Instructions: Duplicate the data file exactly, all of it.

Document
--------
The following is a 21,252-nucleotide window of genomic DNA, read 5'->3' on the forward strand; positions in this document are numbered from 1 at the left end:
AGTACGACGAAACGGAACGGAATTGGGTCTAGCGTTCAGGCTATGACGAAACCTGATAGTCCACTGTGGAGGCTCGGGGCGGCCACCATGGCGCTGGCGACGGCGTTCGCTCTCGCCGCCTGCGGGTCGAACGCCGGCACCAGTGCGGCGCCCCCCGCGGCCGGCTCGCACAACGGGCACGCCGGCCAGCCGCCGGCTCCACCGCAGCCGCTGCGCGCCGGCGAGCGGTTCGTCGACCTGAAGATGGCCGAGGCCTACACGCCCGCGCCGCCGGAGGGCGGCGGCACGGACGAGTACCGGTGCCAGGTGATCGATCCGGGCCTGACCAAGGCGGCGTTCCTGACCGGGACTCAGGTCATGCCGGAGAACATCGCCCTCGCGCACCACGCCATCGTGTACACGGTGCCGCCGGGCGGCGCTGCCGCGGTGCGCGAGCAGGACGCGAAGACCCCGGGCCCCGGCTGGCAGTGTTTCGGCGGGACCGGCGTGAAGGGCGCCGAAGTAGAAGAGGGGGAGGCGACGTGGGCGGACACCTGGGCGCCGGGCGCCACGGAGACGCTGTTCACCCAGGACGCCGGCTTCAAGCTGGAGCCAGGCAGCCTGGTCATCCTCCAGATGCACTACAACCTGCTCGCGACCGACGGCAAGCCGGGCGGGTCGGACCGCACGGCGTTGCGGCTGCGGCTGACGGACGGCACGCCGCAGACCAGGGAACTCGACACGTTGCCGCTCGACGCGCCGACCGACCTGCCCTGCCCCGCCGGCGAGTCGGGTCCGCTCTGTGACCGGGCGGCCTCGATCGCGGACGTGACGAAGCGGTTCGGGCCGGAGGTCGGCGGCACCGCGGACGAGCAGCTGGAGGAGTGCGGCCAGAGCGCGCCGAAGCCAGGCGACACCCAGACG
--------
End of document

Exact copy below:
The following is a 21,252-nucleotide window of genomic DNA, read 5'->3' on the forward strand; positions in this document are numbered from 1 at the left end:
AGTACGACGAAACGGAACGGAATTGGGTCTAGCGTTCAGGCTATGACGAAACCTGATAGTCCACTGTGGAGGCTCGGGGCGGCCACCATGGCGCTGGCGACGGCGTTCGCTCTCGCCGCCTGCGGGTCGAACGCCGGCACCAGTGCGGCGCCCCCCGCGGCCGGCTCGCACAACGGGCACGCCGGCCAGCCGCCGGCTCCACCGCAGCCGCTGCGCGCCGGCGAGCGGTTCGTCGACCTGAAGATGGCCGAGGCCTACACGCCCGCGCCGCCGGAGGGCGGCGGCACGGACGAGTACCGGTGCCAGGTGATCGATCCGGGCCTGACCAAGGCGGCGTTCCTGACCGGGACTCAGGTCATGCCGGAGAACATCGCCCTCGCGCACCACGCCATCGTGTACACGGTGCCGCCGGGCGGCGCTGCCGCGGTGCGCGAGCAGGACGCGAAGACCCCGGGCCCCGGCTGGCAGTGTTTCGGCGGGACCGGCGTGAAGGGCGCCGAAGTAGAAGAGGGGGAGGCGACGTGGGCGGACACCTGGGCGCCGGGCGCCACGGAGACGCTGTTCACCCAGGACGCCGGCTTCAAGCTGGAGCCAGGCAGCCTGGTCATCCTCCAGATGCACTACAACCTGCTCGCGACCGACGGCAAGCCGGGCGGGTCGGACCGCACGGCGTTGCGGCTGCGGCTGACGGACGGCACGCCGCAGACCAGGGAACTCGACACGTTGCCGCTCGACGCGCCGACCGACCTGCCCTGCCCCGCCGGCGAGTCGGGTCCGCTCTGTGACCGGGCGGCCTCGATCGCGGACGTGACGAAGCGGTTCGGGCCGGAGGTCGGCGGCACCGCGGACGAGCAGCTGGAGGAGTGCGGCCAGAGCGCGCCGAAGCCAGGCGACACCCAGACG